The future depends on what you do today.
I happen to believe that this kind of genetic modification takes mankind into realms that belong to God, and to God alone.
—His Royal Highness, the Prince of Wales
We are increasingly encouraged that the advantages of genetic engineering of plants and animals are greater than the risks. The risks should be carefully followed through openness, analysis, and controls, but without a sense of alarm.
—Bishop Elio Sgreccia, Pontifical Academy for Life, Vatican City
—‹ 1 ›—
Douglas MacDougall, known for his wry sense of humor, was unusually serious this morning as he addressed the packed audience in the old lecture hall at the University of Barcelona. Seriousness did not suit him however, for he was a short, odd fellow who uncannily resembled a garden gnome, though with far redder cheeks.
“My discovery at the Krowlett Research Institute back in Scotland five years ago was a farce. The high counts of lectins were making the rats sick—that we knew for certain. Now, being of good Scottish descent and an honest sort of fellow, at least according to the few friends I have left, I felt it my God-given responsibility to share my misgivings with the public. Admittedly, I didn’t expect quite such a disgrace, nor did I consider the possibility that my scientific research might come to a crushing standstill. And indeed my career in general.”
He sipped from the glass of water resting on the edge of the lectern, emitting a low sigh of dissatisfaction at the end.
“National television in the UK can be, um…cynical, to say the least. Perhaps my judgment, or lack thereof, to share all my thoughts was a tad wee innocent. Spontaneous, even.
“But enough of my failings for one day. Let us move on to more engrossing topics. And that is why I am here, at your esteemed university, to regale you with a short lecture on the inadequacies of the safety measures used to test these new crop lines. Hardly democratic, is it, you ask. And I would agree. For reasons of clarity and understanding, I’ll try to stick with English so you can understand, not the eld lingo of Glesca.” He waited for the good humor and murmurings to die down. When the audience had settled, he continued.
“The problem is these large drug companies have been given the go-ahead to test their new seed lines with very little oversight. Aye, you heard right—it’s like crack addicts self-medicating. Too much money at stake, if you ask me. Not enough oversight—not by the government, anyway. Bloody eejits,” he muttered.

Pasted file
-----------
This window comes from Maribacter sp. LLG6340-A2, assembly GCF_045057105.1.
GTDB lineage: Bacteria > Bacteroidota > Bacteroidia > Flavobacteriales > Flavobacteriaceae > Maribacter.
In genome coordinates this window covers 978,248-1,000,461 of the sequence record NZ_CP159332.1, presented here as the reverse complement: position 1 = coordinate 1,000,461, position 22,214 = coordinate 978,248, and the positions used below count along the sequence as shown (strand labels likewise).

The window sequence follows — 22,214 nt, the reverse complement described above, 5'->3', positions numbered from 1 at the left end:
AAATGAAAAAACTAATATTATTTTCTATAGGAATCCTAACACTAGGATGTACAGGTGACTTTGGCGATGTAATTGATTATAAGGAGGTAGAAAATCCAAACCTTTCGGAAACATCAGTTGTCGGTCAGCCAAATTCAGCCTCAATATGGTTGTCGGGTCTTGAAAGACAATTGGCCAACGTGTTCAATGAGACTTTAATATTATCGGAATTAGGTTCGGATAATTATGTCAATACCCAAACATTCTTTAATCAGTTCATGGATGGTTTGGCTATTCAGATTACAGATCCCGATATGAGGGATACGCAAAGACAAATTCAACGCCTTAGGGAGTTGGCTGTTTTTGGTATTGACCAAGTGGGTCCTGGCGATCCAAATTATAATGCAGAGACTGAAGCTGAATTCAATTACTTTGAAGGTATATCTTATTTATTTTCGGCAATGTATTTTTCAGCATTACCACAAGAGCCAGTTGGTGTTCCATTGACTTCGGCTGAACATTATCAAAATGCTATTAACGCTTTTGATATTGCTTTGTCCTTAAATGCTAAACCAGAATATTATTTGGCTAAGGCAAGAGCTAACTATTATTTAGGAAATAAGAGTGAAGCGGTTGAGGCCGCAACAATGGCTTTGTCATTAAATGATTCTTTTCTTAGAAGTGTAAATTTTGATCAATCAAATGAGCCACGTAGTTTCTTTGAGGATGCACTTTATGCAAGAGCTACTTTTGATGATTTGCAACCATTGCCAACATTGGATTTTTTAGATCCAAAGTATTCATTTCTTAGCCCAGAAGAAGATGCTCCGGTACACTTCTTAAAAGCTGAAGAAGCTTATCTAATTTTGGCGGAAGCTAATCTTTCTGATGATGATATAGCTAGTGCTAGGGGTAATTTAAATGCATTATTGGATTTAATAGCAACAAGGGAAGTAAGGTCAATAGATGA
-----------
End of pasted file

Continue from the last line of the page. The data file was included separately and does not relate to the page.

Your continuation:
“I would also like to say where there’s negative sentiment by the public, or disagreement based on hard scientific facts, the gen-engineering companies like to crush all perfectly logical reasoning and calls for more stringent testing as soon as possible so that any impugnment doesn’t spread. Because my views are one hundred and eighty degrees polar opposite, I am a target.” He hesitated.
A knot in his stomach had just made its uncomfortable presence known. There was only one cure for this sensation, a cure-all, though he was well aware it was too early to get bladdered. He began speaking again to distract them, unbuttoning his tweed jacket and slipping the quivering fingers of one hand under the breast. The cold metal of the silver hip flask touching his fingers seemed to give him strength, as if the brown liquid—Scotland’s finest—was already coursing through his veins. He was dying for a wee dram.
With one brisk gesture, the hip flask was released from his pocket and held low beneath the lectern, next to the glass of water so no one could see. With a quick, practiced movement, he sloshed a good amount of whiskey into the glass, and almost as fast, the stopper was replaced and the hip flask returned to his pocket, the audience none the wiser. The first sip of the day was cause for celebration, and he let out a long, throaty warble.
Unbeknownst to the audience, upon that silver hip flask, stamped into the metal in Latin, was his family’s motto “to conquer or die.” He would do neither. All he had to do was stay alive and continue to stoke the groundswell of displeasure. It was the only way to defeat these global corporations.
—‹ 2 ›—
A GLEAMING DASSAULT Falcon 900EX jet with Chinese registration numbers taxied slowly towards Gate F—the high-security check-in normally reserved for flights to Israel—at Munich’s Franz Josef Strauss International Airport in Germany.